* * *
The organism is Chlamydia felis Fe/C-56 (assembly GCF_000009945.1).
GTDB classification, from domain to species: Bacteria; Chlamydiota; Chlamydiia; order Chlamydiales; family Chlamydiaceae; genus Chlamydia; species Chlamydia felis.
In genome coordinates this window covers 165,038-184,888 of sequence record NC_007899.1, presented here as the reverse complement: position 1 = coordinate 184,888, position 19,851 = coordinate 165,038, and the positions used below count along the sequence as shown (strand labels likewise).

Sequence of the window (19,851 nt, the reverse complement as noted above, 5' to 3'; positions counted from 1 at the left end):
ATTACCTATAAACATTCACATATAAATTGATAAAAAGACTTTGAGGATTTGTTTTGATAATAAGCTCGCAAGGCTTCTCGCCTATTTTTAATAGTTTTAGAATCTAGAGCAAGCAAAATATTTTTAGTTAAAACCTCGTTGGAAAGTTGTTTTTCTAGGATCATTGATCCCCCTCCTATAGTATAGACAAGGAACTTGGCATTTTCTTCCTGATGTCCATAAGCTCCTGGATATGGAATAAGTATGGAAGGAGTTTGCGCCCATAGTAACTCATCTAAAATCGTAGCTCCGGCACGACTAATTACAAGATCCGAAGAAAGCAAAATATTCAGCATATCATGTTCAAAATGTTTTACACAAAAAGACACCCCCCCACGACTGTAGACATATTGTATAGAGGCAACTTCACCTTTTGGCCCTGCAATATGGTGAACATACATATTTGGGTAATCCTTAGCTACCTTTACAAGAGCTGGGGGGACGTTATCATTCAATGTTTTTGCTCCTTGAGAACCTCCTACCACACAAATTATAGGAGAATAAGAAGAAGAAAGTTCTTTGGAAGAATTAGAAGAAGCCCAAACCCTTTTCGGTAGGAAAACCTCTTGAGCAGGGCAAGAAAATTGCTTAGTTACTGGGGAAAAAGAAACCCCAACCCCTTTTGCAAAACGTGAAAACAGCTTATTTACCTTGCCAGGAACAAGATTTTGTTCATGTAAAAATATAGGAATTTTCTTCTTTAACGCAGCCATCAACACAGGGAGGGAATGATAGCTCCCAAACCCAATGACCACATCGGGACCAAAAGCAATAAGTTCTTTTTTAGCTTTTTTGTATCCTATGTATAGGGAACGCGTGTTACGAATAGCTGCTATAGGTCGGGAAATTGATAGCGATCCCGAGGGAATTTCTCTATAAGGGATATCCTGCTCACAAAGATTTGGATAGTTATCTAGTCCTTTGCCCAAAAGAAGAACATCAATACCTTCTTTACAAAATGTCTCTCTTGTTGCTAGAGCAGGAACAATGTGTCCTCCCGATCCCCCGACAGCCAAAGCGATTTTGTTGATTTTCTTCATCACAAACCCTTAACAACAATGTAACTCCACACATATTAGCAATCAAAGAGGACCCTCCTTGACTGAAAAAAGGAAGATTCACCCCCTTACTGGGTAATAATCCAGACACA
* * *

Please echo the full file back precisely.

The organism is Chlamydia felis Fe/C-56 (assembly GCF_000009945.1).
GTDB classification, from domain to species: Bacteria; Chlamydiota; Chlamydiia; order Chlamydiales; family Chlamydiaceae; genus Chlamydia; species Chlamydia felis.
In genome coordinates this window covers 165,038-184,888 of sequence record NC_007899.1, presented here as the reverse complement: position 1 = coordinate 184,888, position 19,851 = coordinate 165,038, and the positions used below count along the sequence as shown (strand labels likewise).

Sequence of the window (19,851 nt, the reverse complement as noted above, 5' to 3'; positions counted from 1 at the left end):
ATTACCTATAAACATTCACATATAAATTGATAAAAAGACTTTGAGGATTTGTTTTGATAATAAGCTCGCAAGGCTTCTCGCCTATTTTTAATAGTTTTAGAATCTAGAGCAAGCAAAATATTTTTAGTTAAAACCTCGTTGGAAAGTTGTTTTTCTAGGATCATTGATCCCCCTCCTATAGTATAGACAAGGAACTTGGCATTTTCTTCCTGATGTCCATAAGCTCCTGGATATGGAATAAGTATGGAAGGAGTTTGCGCCCATAGTAACTCATCTAAAATCGTAGCTCCGGCACGACTAATTACAAGATCCGAAGAAAGCAAAATATTCAGCATATCATGTTCAAAATGTTTTACACAAAAAGACACCCCCCCACGACTGTAGACATATTGTATAGAGGCAACTTCACCTTTTGGCCCTGCAATATGGTGAACATACATATTTGGGTAATCCTTAGCTACCTTTACAAGAGCTGGGGGGACGTTATCATTCAATGTTTTTGCTCCTTGAGAACCTCCTACCACACAAATTATAGGAGAATAAGAAGAAGAAAGTTCTTTGGAAGAATTAGAAGAAGCCCAAACCCTTTTCGGTAGGAAAACCTCTTGAGCAGGGCAAGAAAATTGCTTAGTTACTGGGGAAAAAGAAACCCCAACCCCTTTTGCAAAACGTGAAAACAGCTTATTTACCTTGCCAGGAACAAGATTTTGTTCATGTAAAAATATAGGAATTTTCTTCTTTAACGCAGCCATCAACACAGGGAGGGAATGATAGCTCCCAAACCCAATGACCACATCGGGACCAAAAGCAATAAGTTCTTTTTTAGCTTTTTTGTATCCTATGTATAGGGAACGCGTGTTACGAATAGCTGCTATAGGTCGGGAAATTGATAGCGATCCCGAGGGAATTTCTCTATAAGGGATATCCTGCTCACAAAGATTTGGATAGTTATCTAGTCCTTTGCCCAAAAGAAGAACATCAATACCTTCTTTACAAAATGTCTCTCTTGTTGCTAGAGCAGGAACAATGTGTCCTCCCGATCCCCCGACAGCCAAAGCGATTTTGTTGATTTTCTTCATCACAAACCCTTAACAACAATGTAACTCCACACATATTAGCAATCAAAGAGGACCCTCCTTGACTGAAAAAAGGAAGATTCACCCCCTTACTGGGTAATAATCCAGACACA